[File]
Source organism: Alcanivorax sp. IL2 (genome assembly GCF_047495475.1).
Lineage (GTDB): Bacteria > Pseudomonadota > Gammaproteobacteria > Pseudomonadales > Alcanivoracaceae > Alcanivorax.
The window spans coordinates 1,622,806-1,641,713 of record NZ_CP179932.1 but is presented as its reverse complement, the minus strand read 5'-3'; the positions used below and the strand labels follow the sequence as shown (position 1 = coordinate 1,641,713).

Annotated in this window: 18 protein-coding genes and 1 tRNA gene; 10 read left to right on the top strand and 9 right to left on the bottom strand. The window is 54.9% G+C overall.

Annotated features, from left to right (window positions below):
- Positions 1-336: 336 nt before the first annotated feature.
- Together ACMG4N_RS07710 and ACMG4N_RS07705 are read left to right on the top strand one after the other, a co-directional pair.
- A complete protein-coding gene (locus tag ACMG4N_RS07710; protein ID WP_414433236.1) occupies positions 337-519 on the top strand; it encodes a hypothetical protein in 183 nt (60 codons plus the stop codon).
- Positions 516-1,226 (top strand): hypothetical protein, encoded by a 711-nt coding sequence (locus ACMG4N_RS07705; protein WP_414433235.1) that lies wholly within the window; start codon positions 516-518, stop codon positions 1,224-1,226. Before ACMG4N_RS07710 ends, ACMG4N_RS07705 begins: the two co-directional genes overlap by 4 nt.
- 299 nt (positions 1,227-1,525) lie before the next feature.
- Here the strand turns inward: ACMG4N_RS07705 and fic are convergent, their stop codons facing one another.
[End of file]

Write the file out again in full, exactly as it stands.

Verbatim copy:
Source organism: Alcanivorax sp. IL2 (genome assembly GCF_047495475.1).
Lineage (GTDB): Bacteria > Pseudomonadota > Gammaproteobacteria > Pseudomonadales > Alcanivoracaceae > Alcanivorax.
The window spans coordinates 1,622,806-1,641,713 of record NZ_CP179932.1 but is presented as its reverse complement, the minus strand read 5'-3'; the positions used below and the strand labels follow the sequence as shown (position 1 = coordinate 1,641,713).

Annotated in this window: 18 protein-coding genes and 1 tRNA gene; 10 read left to right on the top strand and 9 right to left on the bottom strand. The window is 54.9% G+C overall.

Annotated features, from left to right (window positions below):
- Positions 1-336: 336 nt before the first annotated feature.
- Together ACMG4N_RS07710 and ACMG4N_RS07705 are read left to right on the top strand one after the other, a co-directional pair.
- A complete protein-coding gene (locus tag ACMG4N_RS07710; protein ID WP_414433236.1) occupies positions 337-519 on the top strand; it encodes a hypothetical protein in 183 nt (60 codons plus the stop codon).
- Positions 516-1,226 (top strand): hypothetical protein, encoded by a 711-nt coding sequence (locus ACMG4N_RS07705; protein WP_414433235.1) that lies wholly within the window; start codon positions 516-518, stop codon positions 1,224-1,226. Before ACMG4N_RS07710 ends, ACMG4N_RS07705 begins: the two co-directional genes overlap by 4 nt.
- 299 nt (positions 1,227-1,525) lie before the next feature.
- Here the strand turns inward: ACMG4N_RS07705 and fic are convergent, their stop codons facing one another.